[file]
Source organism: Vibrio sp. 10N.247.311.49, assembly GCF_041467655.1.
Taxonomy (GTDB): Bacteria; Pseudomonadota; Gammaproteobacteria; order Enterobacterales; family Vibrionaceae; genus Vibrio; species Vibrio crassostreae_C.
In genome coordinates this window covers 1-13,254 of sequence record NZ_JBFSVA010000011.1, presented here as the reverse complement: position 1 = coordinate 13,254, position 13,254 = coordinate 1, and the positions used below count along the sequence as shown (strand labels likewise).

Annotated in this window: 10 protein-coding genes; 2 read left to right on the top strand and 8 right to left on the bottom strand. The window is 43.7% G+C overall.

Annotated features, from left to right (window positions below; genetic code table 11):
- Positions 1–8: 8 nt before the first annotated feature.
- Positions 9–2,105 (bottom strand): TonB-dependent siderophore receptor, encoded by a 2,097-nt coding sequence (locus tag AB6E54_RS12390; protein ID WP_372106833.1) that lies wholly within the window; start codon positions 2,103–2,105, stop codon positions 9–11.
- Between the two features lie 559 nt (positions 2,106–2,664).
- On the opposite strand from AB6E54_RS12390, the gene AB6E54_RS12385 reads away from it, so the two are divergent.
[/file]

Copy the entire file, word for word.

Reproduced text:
Source organism: Vibrio sp. 10N.247.311.49, assembly GCF_041467655.1.
Taxonomy (GTDB): Bacteria; Pseudomonadota; Gammaproteobacteria; order Enterobacterales; family Vibrionaceae; genus Vibrio; species Vibrio crassostreae_C.
In genome coordinates this window covers 1-13,254 of sequence record NZ_JBFSVA010000011.1, presented here as the reverse complement: position 1 = coordinate 13,254, position 13,254 = coordinate 1, and the positions used below count along the sequence as shown (strand labels likewise).

Annotated in this window: 10 protein-coding genes; 2 read left to right on the top strand and 8 right to left on the bottom strand. The window is 43.7% G+C overall.

Annotated features, from left to right (window positions below; genetic code table 11):
- Positions 1–8: 8 nt before the first annotated feature.
- Positions 9–2,105 (bottom strand): TonB-dependent siderophore receptor, encoded by a 2,097-nt coding sequence (locus tag AB6E54_RS12390; protein ID WP_372106833.1) that lies wholly within the window; start codon positions 2,103–2,105, stop codon positions 9–11.
- Between the two features lie 559 nt (positions 2,106–2,664).
- On the opposite strand from AB6E54_RS12390, the gene AB6E54_RS12385 reads away from it, so the two are divergent.